kulikayo (welcome back)

Kulikayo ssetendekero! (Welcome back to university!) Feel free to read this blog post while listening to this little ditty, titled Kulikayo mwami (Welcome back husband).

After taking a nice step away from schoolwork over the break, I was energized last week to dive back into what will be my final semester of coursework (yay!). Of course, "normal" for me is also chaotic and inconsistent, and last week was no different. After two normal days on Tuesday and Wednesday, I flew to Atlanta Thursday for a conference.

I knew that the conference would put a wrench in my study schedule, especially at the beginning of the semester before I'd reassessed my goals and plans for the semester. In light of this, I decided to have the goal of simply doing some Luganda every day of the week, allowing me time to plan as well as to focus on my conference attendance.

I was successful in that goal - I managed to do at least a little something every single day.
Tuesday: Planning, watched news program Ssawa Emu
Wednesday: Quizlet
Thursday: Watched two video clips from Ssawa Emu
Friday: Texting, read Bukedde article
Saturday: Read Bukedde article
Sunday: Planning, Quizlet

The time spent planning in the last week has been very productive for me. I love the feeling of reinvention and intention setting that is a part of working on my ISP every semester. This time around I felt that even more strongly, since I am trying to really be thoughtful about my activities and what will enable me to reach superior proficiency. I want to keep Omuzannyo, because I find that it really motivates me to work every day. But I also want to figure out some ways to focus my activities at a higher level, since the Omuzannyo method appears to be allowing me to plateau at the advanced-intermediate level.

One part of my new approach is to do grammatical work out of a book each week. I've avoided this to date, because I found the books to be dry and pretty uninspiring. However, I think that I'm at a point now where perfecting grammatical concepts is important, and some of these old Luganda grammar books might be a good tool for doing that. The books that I selected to use this semester can go into some fairly detailed explanations and also point out exceptions and other irregularities. They also include exercises with each chapter, so I'll be able to practice and check my work.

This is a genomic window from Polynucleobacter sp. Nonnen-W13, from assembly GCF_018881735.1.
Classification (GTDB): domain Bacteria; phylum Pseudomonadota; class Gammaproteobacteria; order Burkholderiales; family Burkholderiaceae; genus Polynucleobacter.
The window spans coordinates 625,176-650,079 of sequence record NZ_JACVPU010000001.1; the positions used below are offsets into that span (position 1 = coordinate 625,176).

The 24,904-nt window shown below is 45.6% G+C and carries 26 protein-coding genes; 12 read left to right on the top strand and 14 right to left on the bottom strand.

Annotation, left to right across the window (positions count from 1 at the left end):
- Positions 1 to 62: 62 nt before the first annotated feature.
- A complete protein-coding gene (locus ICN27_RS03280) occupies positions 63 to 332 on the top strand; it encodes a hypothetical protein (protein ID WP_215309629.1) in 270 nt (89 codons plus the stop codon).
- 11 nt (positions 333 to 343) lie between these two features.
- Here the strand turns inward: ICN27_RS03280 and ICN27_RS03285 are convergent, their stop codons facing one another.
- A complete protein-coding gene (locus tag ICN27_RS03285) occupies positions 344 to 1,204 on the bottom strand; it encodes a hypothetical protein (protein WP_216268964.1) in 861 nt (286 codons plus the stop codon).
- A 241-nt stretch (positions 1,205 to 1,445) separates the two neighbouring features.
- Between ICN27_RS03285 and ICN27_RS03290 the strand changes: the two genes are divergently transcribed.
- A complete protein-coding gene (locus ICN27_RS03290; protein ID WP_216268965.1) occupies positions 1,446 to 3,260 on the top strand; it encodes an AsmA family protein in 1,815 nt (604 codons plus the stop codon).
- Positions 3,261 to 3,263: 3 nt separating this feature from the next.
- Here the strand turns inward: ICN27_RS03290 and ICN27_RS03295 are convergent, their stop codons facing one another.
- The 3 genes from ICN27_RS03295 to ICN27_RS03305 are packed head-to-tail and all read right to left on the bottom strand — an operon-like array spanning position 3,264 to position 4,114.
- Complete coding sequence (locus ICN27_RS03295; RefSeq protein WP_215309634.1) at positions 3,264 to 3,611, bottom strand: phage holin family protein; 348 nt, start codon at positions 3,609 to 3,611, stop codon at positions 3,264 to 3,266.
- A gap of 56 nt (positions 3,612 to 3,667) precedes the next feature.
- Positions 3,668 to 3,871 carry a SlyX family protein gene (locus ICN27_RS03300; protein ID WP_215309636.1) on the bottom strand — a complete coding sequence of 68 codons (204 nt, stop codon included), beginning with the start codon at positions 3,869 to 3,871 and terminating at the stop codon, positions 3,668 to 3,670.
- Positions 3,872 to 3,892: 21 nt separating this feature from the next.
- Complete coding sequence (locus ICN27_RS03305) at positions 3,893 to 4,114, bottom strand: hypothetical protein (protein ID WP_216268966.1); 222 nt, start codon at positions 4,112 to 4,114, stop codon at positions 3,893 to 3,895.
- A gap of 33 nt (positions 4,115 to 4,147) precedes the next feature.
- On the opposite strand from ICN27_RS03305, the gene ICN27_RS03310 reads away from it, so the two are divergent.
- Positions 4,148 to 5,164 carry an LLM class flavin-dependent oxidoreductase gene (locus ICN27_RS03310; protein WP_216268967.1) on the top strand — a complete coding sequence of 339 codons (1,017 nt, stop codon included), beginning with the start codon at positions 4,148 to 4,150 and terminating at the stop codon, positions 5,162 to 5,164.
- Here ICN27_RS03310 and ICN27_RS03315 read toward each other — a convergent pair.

In addition to a focus on grammar, I plan to spend the semester ahead really drilling down on vocabulary. A lack of sophisticated vocabulary is one thing likely holding me back from reaching these upper proficiency levels. I've found that when I emphasize vocab practice in my studies, I see real results, and I think the time is right to do another big push.

Finally, I plan to start to put my Luganda skills into use for my research. I have set a couple of goals for myself which will force me to begin to put the pieces in place for my research in Luganda, including writing a summary of my proposal in Luganda, working on a draft of some basic interview questions, and creating a podcast of me explaining some of the basics about my topic. I think that designing my semester this way will really help take my language skills to the next level, and will also help me start to learn vocabulary around my dissertation topic area. I have been inspired by many members of our class in this area, especially Angeline's podcast and Kaden and Danya's work on their own dissertation projects. I am really excited about this new direction and hope that it's just what I need to push my proficiency to the next level!

As I settle back in this week, I'm looking forward to seeing how the new plan starts to play out. Wish me luck!

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